Last modified on 20 December 2012, at 22:20

Ordinary Differential Equations/Linear Systems

A system of differential equations is a collection of two or more differential equations, which each ODE may depend upon the other unknown function.

For example consider the equations:

\begin{cases}x'(t)=2x(t)+y(t)\\ y'(t)=3y(t)\end{cases}

In this case the equation for differential equation for x'(t) depends on both x(t) and y(t). In principle we could also allow y'(t) to depend on both x and y, but it is not necessary.

Notice in some cases we find a solution for a system of ODE's. For example in the case above, because y' doesn't depend on x we can solve the second equation (by separating variables or using an integrating factor) to get that y=C_2e^{3t}. Since there will be a second constant when we solve the first ODE, we choose to call the constant here C_2. Now we can plug this into the first equation to get that: x'=2x+C_2e^{3t}. We can solve this equation by using an integrating factor to get that:

\begin{cases}x(t)=C_1e^{2t}+C_2e^{3t}\\y(t)=C_2e^{3t}\end{cases}

In other cases a clever change of variables allows one to separate the two ODE's. Consider the system

\begin{cases}x_1'(t)=4x_1(t)+2x_2(t)\\ x_2'(t)=2x_1(t)+4x_2(t)\end{cases}.

If we let y_1=x_1+x_2 and y_2=x_1-x_2. Then we find that

\begin{cases}y_1'(t)=6y_1(t)\\ y_2'(t)=2y_2(t)\end{cases}

and each of these are easy to solve: y_1=C_1e^{6t} and y_2=C_2e^{2t}. And so we find x_1=C_1e^{6t}+C_2e^{2t} and x_1=C_1e^{6t}-C_2e^{2t}. It turns out to be helpful with systems to work with vectors and matrices so if we introduce \textstyle\vec{x}(t)=\begin{pmatrix}x_1(t)\\x_2(t)\end{pmatrix}. Then the above system can be re-written as:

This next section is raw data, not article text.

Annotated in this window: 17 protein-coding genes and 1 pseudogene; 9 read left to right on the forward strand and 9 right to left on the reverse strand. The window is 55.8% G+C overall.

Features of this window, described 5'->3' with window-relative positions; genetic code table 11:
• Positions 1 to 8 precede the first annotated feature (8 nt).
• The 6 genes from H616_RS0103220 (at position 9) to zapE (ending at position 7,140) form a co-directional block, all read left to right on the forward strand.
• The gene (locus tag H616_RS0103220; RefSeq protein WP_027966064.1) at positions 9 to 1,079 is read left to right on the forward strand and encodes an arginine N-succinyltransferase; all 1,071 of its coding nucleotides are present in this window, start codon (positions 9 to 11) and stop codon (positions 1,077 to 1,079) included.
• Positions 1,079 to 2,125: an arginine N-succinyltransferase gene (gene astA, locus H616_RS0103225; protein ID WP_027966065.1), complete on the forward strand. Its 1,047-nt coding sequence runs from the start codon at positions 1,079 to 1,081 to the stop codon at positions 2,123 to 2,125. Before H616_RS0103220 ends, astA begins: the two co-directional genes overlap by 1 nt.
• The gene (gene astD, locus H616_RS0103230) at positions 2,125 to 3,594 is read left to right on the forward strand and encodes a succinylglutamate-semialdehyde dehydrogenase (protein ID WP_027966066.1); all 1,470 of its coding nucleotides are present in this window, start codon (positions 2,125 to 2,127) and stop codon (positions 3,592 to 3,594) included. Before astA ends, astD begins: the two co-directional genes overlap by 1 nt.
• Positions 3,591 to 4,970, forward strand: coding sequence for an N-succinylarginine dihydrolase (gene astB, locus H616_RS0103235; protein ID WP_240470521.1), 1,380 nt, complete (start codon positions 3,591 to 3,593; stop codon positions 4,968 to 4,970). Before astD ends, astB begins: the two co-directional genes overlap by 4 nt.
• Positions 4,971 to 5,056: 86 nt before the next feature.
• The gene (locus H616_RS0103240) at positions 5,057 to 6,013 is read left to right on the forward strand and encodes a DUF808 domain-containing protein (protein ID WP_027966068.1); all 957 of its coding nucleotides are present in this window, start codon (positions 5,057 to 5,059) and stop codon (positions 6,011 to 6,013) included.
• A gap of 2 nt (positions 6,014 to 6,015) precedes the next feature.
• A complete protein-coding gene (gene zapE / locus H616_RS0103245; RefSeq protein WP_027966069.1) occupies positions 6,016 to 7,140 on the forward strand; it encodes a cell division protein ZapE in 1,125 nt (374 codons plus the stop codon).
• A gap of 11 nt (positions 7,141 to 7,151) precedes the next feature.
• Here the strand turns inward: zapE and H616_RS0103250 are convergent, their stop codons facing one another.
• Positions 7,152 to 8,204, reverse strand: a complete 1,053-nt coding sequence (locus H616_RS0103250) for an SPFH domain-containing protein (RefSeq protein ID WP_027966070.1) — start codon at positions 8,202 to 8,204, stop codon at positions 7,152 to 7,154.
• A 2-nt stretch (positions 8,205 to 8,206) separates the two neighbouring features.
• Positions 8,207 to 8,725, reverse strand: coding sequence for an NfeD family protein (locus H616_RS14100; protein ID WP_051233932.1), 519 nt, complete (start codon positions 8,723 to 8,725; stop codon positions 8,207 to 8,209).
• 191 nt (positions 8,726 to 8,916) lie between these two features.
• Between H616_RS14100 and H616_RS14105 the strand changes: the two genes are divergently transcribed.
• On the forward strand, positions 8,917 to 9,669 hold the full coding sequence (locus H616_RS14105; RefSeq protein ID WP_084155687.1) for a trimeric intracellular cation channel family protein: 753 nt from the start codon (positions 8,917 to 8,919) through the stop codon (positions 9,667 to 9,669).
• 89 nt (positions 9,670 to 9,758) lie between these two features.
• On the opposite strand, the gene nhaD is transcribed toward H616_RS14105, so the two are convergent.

\frac{d}{dt}\vec{x}(t)=\begin{pmatrix}4 & 2 \\ 2 & 4\end{pmatrix}\vec{x}(t).

And we have solutions \vec{x}_1(t)=C_1e^{6t}\begin{pmatrix}1\\1\end{pmatrix} and \vec{x}_2(t)=C_2e^{2t}\begin{pmatrix}1\\-1\end{pmatrix}

Notice that the solutions we found were of the for e^{\lambda t}\vec{\xi} for some constant vector \vec{\xi}. Using this as motivation we will investigate the question, when does \vec{x}(t)=e^{\lambda t}\vec{\xi} solve the system:

\frac{d}{dt}\vec{x}(t)=A\vec{x}(t).

for some constant matrix A.

By substituting into the equation we see that:

\begin{align}
\frac{d}{dt}(e^{\lambda t}\vec{\xi})&=A(e^{\lambda t}\vec{\xi})\\
\lambda e^{\lambda t}\vec{\xi}&=e^{\lambda t}A\vec{\xi}\\
e^{\lambda t}(A-\lambda I)\vec{\xi}&=\vec{0}.
\end{align}

Since e^{\lambda t}\neq 0, the only way for the left hand side to be \vec{0} is if \lambda is an eigenvalue and \vec{\xi} is a corresponding eigenvector.

This is not quite the end of the story. When the matrix is real we shall consider the following cases:

Real Distinct EigenvaluesEdit

Complex EigenvaluesEdit

Real Repeated EigenvaluesEdit